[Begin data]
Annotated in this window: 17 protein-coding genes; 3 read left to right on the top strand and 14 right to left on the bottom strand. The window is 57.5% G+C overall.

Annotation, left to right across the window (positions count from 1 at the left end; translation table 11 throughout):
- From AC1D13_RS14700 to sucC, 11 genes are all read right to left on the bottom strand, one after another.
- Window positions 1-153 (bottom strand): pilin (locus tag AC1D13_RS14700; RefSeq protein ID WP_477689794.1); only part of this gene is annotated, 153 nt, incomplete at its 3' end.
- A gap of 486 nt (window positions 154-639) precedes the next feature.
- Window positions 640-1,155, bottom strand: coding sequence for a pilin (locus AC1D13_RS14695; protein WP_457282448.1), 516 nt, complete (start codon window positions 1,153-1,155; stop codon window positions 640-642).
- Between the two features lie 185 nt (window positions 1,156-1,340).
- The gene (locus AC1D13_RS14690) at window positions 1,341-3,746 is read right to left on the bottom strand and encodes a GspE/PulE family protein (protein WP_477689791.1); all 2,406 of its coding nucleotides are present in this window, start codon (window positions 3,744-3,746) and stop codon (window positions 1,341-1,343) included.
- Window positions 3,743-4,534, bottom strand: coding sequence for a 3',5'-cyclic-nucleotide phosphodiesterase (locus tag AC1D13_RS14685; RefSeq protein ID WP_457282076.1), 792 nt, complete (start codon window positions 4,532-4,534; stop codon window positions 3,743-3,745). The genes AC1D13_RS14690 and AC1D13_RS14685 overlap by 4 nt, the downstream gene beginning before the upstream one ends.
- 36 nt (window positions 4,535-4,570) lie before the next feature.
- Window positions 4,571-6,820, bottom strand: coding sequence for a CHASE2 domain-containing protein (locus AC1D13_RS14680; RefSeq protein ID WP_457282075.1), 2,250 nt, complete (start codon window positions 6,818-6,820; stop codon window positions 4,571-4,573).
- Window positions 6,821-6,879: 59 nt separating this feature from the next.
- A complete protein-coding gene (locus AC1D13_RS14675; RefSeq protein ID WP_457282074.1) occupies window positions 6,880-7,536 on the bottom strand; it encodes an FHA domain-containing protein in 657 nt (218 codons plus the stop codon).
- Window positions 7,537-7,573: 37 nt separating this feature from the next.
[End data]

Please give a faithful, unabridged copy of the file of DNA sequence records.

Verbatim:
Annotated in this window: 17 protein-coding genes; 3 read left to right on the top strand and 14 right to left on the bottom strand. The window is 57.5% G+C overall.

Annotation, left to right across the window (positions count from 1 at the left end; translation table 11 throughout):
- From AC1D13_RS14700 to sucC, 11 genes are all read right to left on the bottom strand, one after another.
- Window positions 1-153 (bottom strand): pilin (locus tag AC1D13_RS14700; RefSeq protein ID WP_477689794.1); only part of this gene is annotated, 153 nt, incomplete at its 3' end.
- A gap of 486 nt (window positions 154-639) precedes the next feature.
- Window positions 640-1,155, bottom strand: coding sequence for a pilin (locus AC1D13_RS14695; protein WP_457282448.1), 516 nt, complete (start codon window positions 1,153-1,155; stop codon window positions 640-642).
- Between the two features lie 185 nt (window positions 1,156-1,340).
- The gene (locus AC1D13_RS14690) at window positions 1,341-3,746 is read right to left on the bottom strand and encodes a GspE/PulE family protein (protein WP_477689791.1); all 2,406 of its coding nucleotides are present in this window, start codon (window positions 3,744-3,746) and stop codon (window positions 1,341-1,343) included.
- Window positions 3,743-4,534, bottom strand: coding sequence for a 3',5'-cyclic-nucleotide phosphodiesterase (locus tag AC1D13_RS14685; RefSeq protein ID WP_457282076.1), 792 nt, complete (start codon window positions 4,532-4,534; stop codon window positions 3,743-3,745). The genes AC1D13_RS14690 and AC1D13_RS14685 overlap by 4 nt, the downstream gene beginning before the upstream one ends.
- 36 nt (window positions 4,535-4,570) lie before the next feature.
- Window positions 4,571-6,820, bottom strand: coding sequence for a CHASE2 domain-containing protein (locus AC1D13_RS14680; RefSeq protein ID WP_457282075.1), 2,250 nt, complete (start codon window positions 6,818-6,820; stop codon window positions 4,571-4,573).
- Window positions 6,821-6,879: 59 nt separating this feature from the next.
- A complete protein-coding gene (locus AC1D13_RS14675; RefSeq protein ID WP_457282074.1) occupies window positions 6,880-7,536 on the bottom strand; it encodes an FHA domain-containing protein in 657 nt (218 codons plus the stop codon).
- Window positions 7,537-7,573: 37 nt separating this feature from the next.